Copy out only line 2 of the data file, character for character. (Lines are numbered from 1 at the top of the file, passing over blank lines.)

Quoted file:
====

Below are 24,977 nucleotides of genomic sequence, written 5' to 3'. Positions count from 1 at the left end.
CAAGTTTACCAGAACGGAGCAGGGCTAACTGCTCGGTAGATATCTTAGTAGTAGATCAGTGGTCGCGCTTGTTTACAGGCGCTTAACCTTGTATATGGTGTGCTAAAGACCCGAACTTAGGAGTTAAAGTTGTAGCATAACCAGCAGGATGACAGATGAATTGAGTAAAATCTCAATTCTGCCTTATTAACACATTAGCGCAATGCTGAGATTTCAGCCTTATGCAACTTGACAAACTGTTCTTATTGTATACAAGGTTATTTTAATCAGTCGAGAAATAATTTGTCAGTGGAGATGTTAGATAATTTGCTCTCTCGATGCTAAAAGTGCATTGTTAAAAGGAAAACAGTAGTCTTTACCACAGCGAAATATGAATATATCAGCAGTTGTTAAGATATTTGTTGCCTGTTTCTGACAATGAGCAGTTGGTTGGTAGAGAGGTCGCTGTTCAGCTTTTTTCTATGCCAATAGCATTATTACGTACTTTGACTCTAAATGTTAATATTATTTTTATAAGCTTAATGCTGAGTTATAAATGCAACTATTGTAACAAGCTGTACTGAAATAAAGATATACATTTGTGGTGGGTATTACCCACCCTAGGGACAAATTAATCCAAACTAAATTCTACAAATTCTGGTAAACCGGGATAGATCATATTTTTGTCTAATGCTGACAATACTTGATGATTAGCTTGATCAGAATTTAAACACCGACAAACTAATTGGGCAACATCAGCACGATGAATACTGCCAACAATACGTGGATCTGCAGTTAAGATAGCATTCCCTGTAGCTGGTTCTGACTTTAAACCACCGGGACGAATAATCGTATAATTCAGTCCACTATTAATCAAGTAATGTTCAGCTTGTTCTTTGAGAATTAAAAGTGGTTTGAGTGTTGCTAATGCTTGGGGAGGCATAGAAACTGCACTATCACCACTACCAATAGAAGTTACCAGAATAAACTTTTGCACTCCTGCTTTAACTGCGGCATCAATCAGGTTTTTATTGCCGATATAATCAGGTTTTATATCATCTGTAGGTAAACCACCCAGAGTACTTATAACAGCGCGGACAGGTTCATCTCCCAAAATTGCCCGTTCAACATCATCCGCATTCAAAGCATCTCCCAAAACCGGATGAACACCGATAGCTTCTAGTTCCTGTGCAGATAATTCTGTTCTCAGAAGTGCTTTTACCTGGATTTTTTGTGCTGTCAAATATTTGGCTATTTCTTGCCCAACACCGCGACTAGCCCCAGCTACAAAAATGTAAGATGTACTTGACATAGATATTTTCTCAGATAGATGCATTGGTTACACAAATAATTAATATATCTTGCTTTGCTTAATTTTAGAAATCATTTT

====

CAAGTTTACCAGAACGGAGCAGGGCTAACTGCTCGGTAGATATCTTAGTAGTAGATCAGTGGTCGCGCTTGTTTACAGGCGCTTAACCTTGTATATGGTGTGCTAAAGACCCGAACTTAGGAGTTAAAGTTGTAGCATAACCAGCAGGATGACAGATGAATTGAGTAAAATCTCAATTCTGCCTTATTAACACATTAGCGCAATGCTGAGATTTCAGCCTTATGCAACTTGACAAACTGTTCTTATTGTATACAAGGTTATTTTAATCAGTCGAGAAATAATTTGTCAGTGGAGATGTTAGATAATTTGCTCTCTCGATGCTAAAAGTGCATTGTTAAAAGGAAAACAGTAGTCTTTACCACAGCGAAATATGAATATATCAGCAGTTGTTAAGATATTTGTTGCCTGTTTCTGACAATGAGCAGTTGGTTGGTAGAGAGGTCGCTGTTCAGCTTTTTTCTATGCCAATAGCATTATTACGTACTTTGACTCTAAATGTTAATATTATTTTTATAAGCTTAATGCTGAGTTATAAATGCAACTATTGTAACAAGCTGTACTGAAATAAAGATATACATTTGTGGTGGGTATTACCCACCCTAGGGACAAATTAATCCAAACTAAATTCTACAAATTCTGGTAAACCGGGATAGATCATATTTTTGTCTAATGCTGACAATACTTGATGATTAGCTTGATCAGAATTTAAACACCGACAAACTAATTGGGCAACATCAGCACGATGAATACTGCCAACAATACGTGGATCTGCAGTTAAGATAGCATTCCCTGTAGCTGGTTCTGACTTTAAACCACCGGGACGAATAATCGTATAATTCAGTCCACTATTAATCAAGTAATGTTCAGCTTGTTCTTTGAGAATTAAAAGTGGTTTGAGTGTTGCTAATGCTTGGGGAGGCATAGAAACTGCACTATCACCACTACCAATAGAAGTTACCAGAATAAACTTTTGCACTCCTGCTTTAACTGCGGCATCAATCAGGTTTTTATTGCCGATATAATCAGGTTTTATATCATCTGTAGGTAAACCACCCAGAGTACTTATAACAGCGCGGACAGGTTCATCTCCCAAAATTGCCCGTTCAACATCATCCGCATTCAAAGCATCTCCCAAAACCGGATGAACACCGATAGCTTCTAGTTCCTGTGCAGATAATTCTGTTCTCAGAAGTGCTTTTACCTGGATTTTTTGTGCTGTCAAATATTTGGCTATTTCTTGCCCAACACCGCGACTAGCCCCAGCTACAAAAATGTAAGATGTACTTGACATAGATATTTTCTCAGATAGATGCATTGGTTACACAAATAATTAATATATCTTGCTTTGCTTAATTTTAGAAATCATTTT